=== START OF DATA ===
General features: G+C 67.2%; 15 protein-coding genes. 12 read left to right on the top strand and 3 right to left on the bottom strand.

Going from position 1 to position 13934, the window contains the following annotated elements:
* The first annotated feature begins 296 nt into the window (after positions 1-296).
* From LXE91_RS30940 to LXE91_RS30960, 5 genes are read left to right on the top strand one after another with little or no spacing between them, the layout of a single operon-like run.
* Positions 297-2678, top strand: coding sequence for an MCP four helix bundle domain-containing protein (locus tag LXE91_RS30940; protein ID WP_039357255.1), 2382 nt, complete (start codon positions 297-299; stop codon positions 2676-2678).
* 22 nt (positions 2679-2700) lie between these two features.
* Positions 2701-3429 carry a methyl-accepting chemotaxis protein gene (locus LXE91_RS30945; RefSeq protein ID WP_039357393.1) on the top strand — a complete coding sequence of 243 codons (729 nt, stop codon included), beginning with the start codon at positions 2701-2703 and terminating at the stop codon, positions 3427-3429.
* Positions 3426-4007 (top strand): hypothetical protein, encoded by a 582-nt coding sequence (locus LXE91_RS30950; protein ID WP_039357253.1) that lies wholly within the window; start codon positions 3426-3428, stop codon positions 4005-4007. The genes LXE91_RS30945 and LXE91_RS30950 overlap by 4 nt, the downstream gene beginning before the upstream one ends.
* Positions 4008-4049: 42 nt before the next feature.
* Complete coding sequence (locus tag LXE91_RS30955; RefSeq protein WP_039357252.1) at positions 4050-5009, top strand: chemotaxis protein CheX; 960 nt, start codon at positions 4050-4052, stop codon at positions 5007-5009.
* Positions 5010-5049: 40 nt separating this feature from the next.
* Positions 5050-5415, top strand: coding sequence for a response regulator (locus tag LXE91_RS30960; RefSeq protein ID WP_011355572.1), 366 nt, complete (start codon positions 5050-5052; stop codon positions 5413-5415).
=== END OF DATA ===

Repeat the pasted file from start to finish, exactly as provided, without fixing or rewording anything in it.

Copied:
General features: G+C 67.2%; 15 protein-coding genes. 12 read left to right on the top strand and 3 right to left on the bottom strand.

Going from position 1 to position 13934, the window contains the following annotated elements:
* The first annotated feature begins 296 nt into the window (after positions 1-296).
* From LXE91_RS30940 to LXE91_RS30960, 5 genes are read left to right on the top strand one after another with little or no spacing between them, the layout of a single operon-like run.
* Positions 297-2678, top strand: coding sequence for an MCP four helix bundle domain-containing protein (locus tag LXE91_RS30940; protein ID WP_039357255.1), 2382 nt, complete (start codon positions 297-299; stop codon positions 2676-2678).
* 22 nt (positions 2679-2700) lie between these two features.
* Positions 2701-3429 carry a methyl-accepting chemotaxis protein gene (locus LXE91_RS30945; RefSeq protein ID WP_039357393.1) on the top strand — a complete coding sequence of 243 codons (729 nt, stop codon included), beginning with the start codon at positions 2701-2703 and terminating at the stop codon, positions 3427-3429.
* Positions 3426-4007 (top strand): hypothetical protein, encoded by a 582-nt coding sequence (locus LXE91_RS30950; protein ID WP_039357253.1) that lies wholly within the window; start codon positions 3426-3428, stop codon positions 4005-4007. The genes LXE91_RS30945 and LXE91_RS30950 overlap by 4 nt, the downstream gene beginning before the upstream one ends.
* Positions 4008-4049: 42 nt before the next feature.
* Complete coding sequence (locus tag LXE91_RS30955; RefSeq protein WP_039357252.1) at positions 4050-5009, top strand: chemotaxis protein CheX; 960 nt, start codon at positions 4050-4052, stop codon at positions 5007-5009.
* Positions 5010-5049: 40 nt separating this feature from the next.
* Positions 5050-5415, top strand: coding sequence for a response regulator (locus tag LXE91_RS30960; RefSeq protein ID WP_011355572.1), 366 nt, complete (start codon positions 5050-5052; stop codon positions 5413-5415).